Dinner today was fairly exciting. We were at a restaurant perched above the port of St Jean Cap Ferrat. We noticed this afternoon that there was a lot of wind, but nothing too bad: 15 to 20 knots. However, around 7pm the wind started climbing and by 7pm the wind was a steady 30+ knots.
For the first half hour, no boat tried to enter the marina, but then we saw one brave soul, a 90′ yacht make an attempt.
Our boat was based for four years in the port of Beaulieu, perhaps a half mile east, so we know the area well, and we know VERY well what it means to enter the port in 30 knot winds. Actually, to be completely honest, what we are experts at is anchoring IN FRONT of the port until the wind dies. We have spent two very memorable nights anchored in front of this particular port.
My guess, with respect to this particular boat, is that they had passengers on board, probably the owners, who did not want to spend the night at anchor. The captain had no choice but to TRY to bring the boat into port.
He entered from the top of the photo below (the north), with the wind coming strong from the right (the east). The wall isn’t very tall, and taller boats get pushed around. This boat entered normally, proceeding south-wards, but as it reached the point where I have drawn the arrow heads, the boat made an “unscheduled” sudden turn to starboard, putting its stern (butt) into the wind. It is possible the captain decided the wind was too strong, and was flipping a U-turn, but that’s not how it looked. My guess is that he got nailed by the wind. From our vantage point it appeared that he almost touched the bow of one of the boats moored to the west.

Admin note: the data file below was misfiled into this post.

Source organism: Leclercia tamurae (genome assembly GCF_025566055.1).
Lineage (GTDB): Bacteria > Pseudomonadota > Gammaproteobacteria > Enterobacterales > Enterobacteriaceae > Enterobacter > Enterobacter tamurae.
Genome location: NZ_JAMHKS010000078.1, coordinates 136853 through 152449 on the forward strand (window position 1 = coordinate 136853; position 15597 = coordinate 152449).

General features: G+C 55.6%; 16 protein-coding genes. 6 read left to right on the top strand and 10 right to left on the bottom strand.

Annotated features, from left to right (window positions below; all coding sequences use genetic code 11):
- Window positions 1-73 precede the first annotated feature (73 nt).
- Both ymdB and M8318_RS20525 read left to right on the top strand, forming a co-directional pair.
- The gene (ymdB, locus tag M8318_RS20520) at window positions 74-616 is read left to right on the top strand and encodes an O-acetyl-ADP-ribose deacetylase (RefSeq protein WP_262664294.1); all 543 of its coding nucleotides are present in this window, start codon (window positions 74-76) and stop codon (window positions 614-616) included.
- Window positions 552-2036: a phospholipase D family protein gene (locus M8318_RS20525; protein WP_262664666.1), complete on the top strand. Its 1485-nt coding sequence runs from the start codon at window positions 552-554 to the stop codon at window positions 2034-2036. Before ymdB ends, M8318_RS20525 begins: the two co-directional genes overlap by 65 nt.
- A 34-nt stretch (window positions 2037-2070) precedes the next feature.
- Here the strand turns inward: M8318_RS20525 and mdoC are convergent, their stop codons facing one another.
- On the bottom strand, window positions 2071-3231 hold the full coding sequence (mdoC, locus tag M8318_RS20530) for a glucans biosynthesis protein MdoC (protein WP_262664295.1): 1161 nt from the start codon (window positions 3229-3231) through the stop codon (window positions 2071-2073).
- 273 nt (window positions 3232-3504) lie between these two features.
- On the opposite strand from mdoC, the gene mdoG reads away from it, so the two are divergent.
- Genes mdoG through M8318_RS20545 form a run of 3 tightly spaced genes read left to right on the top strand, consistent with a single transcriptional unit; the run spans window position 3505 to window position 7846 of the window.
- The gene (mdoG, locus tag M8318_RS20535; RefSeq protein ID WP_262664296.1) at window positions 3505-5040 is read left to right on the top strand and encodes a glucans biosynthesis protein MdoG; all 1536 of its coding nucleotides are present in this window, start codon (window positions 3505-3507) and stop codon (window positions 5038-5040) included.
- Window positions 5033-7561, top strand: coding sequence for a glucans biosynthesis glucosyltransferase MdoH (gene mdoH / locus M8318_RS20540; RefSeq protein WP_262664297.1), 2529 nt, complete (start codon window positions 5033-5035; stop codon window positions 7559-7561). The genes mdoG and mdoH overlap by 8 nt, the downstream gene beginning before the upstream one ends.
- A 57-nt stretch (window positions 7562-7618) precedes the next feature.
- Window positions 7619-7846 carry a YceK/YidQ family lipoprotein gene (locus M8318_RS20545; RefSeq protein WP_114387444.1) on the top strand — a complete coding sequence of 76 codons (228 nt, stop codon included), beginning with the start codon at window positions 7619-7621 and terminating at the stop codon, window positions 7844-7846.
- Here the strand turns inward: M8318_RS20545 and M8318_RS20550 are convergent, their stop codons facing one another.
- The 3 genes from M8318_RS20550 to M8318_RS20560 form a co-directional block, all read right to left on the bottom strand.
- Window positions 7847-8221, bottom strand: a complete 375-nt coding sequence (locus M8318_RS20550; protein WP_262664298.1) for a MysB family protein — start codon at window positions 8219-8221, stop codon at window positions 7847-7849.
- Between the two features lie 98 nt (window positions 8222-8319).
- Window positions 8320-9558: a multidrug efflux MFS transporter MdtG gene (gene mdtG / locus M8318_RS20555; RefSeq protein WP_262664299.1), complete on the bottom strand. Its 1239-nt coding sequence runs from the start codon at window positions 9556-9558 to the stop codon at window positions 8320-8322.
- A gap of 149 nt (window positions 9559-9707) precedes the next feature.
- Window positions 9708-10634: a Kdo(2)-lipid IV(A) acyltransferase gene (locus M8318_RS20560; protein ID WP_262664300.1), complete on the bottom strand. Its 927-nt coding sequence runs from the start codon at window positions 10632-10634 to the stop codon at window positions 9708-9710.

He hit reverse and seemed to hover for what seemed an hour, but was probably no more than a minute. I expected him to back his way out of the marina. But, instead, he swung his stern to the south, pointing his nose to the north, and as soon as he was beam to the wind (on his starboard side), he “put the pedal to the metal” and ran as fast as he could to the north, leaving the marina.
It took me a few minutes to think about why he turned around instead of just backing out. The answer is that these boats tend not to have much control in reverse (or, at least that’s my theory). He knew that as soon as he had his nose pointed the right direction he would have control of the boat. I would have been nervous about being beam-to the wind .. but, he made the smart call. He was going to be beam-to the wind in all scenarios, and he would have maximum control of the boat moving forward (with the rudders BEHIND the props).
It all seems so easy sitting in the restaurant watching the action…
PS I’ll write tomorrow about our WORST-ever night at anchor, which was spent in 50+ knot winds, sitting just in front of this port.